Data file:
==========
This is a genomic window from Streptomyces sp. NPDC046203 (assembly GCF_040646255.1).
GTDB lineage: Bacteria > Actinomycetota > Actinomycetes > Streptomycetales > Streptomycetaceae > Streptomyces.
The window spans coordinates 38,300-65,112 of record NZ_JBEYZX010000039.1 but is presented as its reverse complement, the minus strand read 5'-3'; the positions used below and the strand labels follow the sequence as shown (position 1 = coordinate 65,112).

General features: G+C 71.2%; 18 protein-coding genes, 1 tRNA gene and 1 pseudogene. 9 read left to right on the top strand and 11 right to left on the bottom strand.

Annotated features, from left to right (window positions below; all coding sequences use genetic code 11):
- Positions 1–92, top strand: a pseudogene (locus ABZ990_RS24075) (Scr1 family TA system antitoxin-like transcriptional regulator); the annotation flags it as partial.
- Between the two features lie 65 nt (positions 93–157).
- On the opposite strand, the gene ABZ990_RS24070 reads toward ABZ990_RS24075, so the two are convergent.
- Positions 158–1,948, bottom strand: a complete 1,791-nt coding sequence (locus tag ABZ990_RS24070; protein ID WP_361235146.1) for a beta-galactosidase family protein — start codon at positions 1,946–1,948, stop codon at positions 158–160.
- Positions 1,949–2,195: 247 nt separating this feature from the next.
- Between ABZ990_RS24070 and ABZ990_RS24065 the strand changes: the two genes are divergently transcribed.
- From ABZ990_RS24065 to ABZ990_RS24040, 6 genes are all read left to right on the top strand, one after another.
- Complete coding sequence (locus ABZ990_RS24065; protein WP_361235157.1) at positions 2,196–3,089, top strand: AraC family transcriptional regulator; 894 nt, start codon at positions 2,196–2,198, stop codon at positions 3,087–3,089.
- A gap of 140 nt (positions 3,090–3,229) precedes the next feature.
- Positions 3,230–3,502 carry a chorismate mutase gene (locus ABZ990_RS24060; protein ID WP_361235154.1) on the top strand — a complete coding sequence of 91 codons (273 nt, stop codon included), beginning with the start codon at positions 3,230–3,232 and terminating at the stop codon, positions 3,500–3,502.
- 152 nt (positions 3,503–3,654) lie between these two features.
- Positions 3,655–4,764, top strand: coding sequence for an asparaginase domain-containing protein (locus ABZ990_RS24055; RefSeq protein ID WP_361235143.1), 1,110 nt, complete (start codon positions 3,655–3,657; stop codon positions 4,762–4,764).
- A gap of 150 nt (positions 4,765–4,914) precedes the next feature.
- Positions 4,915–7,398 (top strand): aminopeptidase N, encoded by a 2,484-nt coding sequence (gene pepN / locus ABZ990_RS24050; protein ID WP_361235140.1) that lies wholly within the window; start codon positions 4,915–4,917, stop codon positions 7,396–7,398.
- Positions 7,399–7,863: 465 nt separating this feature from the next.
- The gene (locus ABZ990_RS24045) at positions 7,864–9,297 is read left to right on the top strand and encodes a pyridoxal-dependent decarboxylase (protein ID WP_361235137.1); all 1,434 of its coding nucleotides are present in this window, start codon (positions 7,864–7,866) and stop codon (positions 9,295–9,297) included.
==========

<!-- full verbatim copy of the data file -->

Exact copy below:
This is a genomic window from Streptomyces sp. NPDC046203 (assembly GCF_040646255.1).
GTDB lineage: Bacteria > Actinomycetota > Actinomycetes > Streptomycetales > Streptomycetaceae > Streptomyces.
The window spans coordinates 38,300-65,112 of record NZ_JBEYZX010000039.1 but is presented as its reverse complement, the minus strand read 5'-3'; the positions used below and the strand labels follow the sequence as shown (position 1 = coordinate 65,112).

General features: G+C 71.2%; 18 protein-coding genes, 1 tRNA gene and 1 pseudogene. 9 read left to right on the top strand and 11 right to left on the bottom strand.

Annotated features, from left to right (window positions below; all coding sequences use genetic code 11):
- Positions 1–92, top strand: a pseudogene (locus ABZ990_RS24075) (Scr1 family TA system antitoxin-like transcriptional regulator); the annotation flags it as partial.
- Between the two features lie 65 nt (positions 93–157).
- On the opposite strand, the gene ABZ990_RS24070 reads toward ABZ990_RS24075, so the two are convergent.
- Positions 158–1,948, bottom strand: a complete 1,791-nt coding sequence (locus tag ABZ990_RS24070; protein ID WP_361235146.1) for a beta-galactosidase family protein — start codon at positions 1,946–1,948, stop codon at positions 158–160.
- Positions 1,949–2,195: 247 nt separating this feature from the next.
- Between ABZ990_RS24070 and ABZ990_RS24065 the strand changes: the two genes are divergently transcribed.
- From ABZ990_RS24065 to ABZ990_RS24040, 6 genes are all read left to right on the top strand, one after another.
- Complete coding sequence (locus ABZ990_RS24065; protein WP_361235157.1) at positions 2,196–3,089, top strand: AraC family transcriptional regulator; 894 nt, start codon at positions 2,196–2,198, stop codon at positions 3,087–3,089.
- A gap of 140 nt (positions 3,090–3,229) precedes the next feature.
- Positions 3,230–3,502 carry a chorismate mutase gene (locus ABZ990_RS24060; protein ID WP_361235154.1) on the top strand — a complete coding sequence of 91 codons (273 nt, stop codon included), beginning with the start codon at positions 3,230–3,232 and terminating at the stop codon, positions 3,500–3,502.
- 152 nt (positions 3,503–3,654) lie between these two features.
- Positions 3,655–4,764, top strand: coding sequence for an asparaginase domain-containing protein (locus ABZ990_RS24055; RefSeq protein ID WP_361235143.1), 1,110 nt, complete (start codon positions 3,655–3,657; stop codon positions 4,762–4,764).
- A gap of 150 nt (positions 4,765–4,914) precedes the next feature.
- Positions 4,915–7,398 (top strand): aminopeptidase N, encoded by a 2,484-nt coding sequence (gene pepN / locus ABZ990_RS24050; protein ID WP_361235140.1) that lies wholly within the window; start codon positions 4,915–4,917, stop codon positions 7,396–7,398.
- Positions 7,399–7,863: 465 nt separating this feature from the next.
- The gene (locus ABZ990_RS24045) at positions 7,864–9,297 is read left to right on the top strand and encodes a pyridoxal-dependent decarboxylase (protein ID WP_361235137.1); all 1,434 of its coding nucleotides are present in this window, start codon (positions 7,864–7,866) and stop codon (positions 9,295–9,297) included.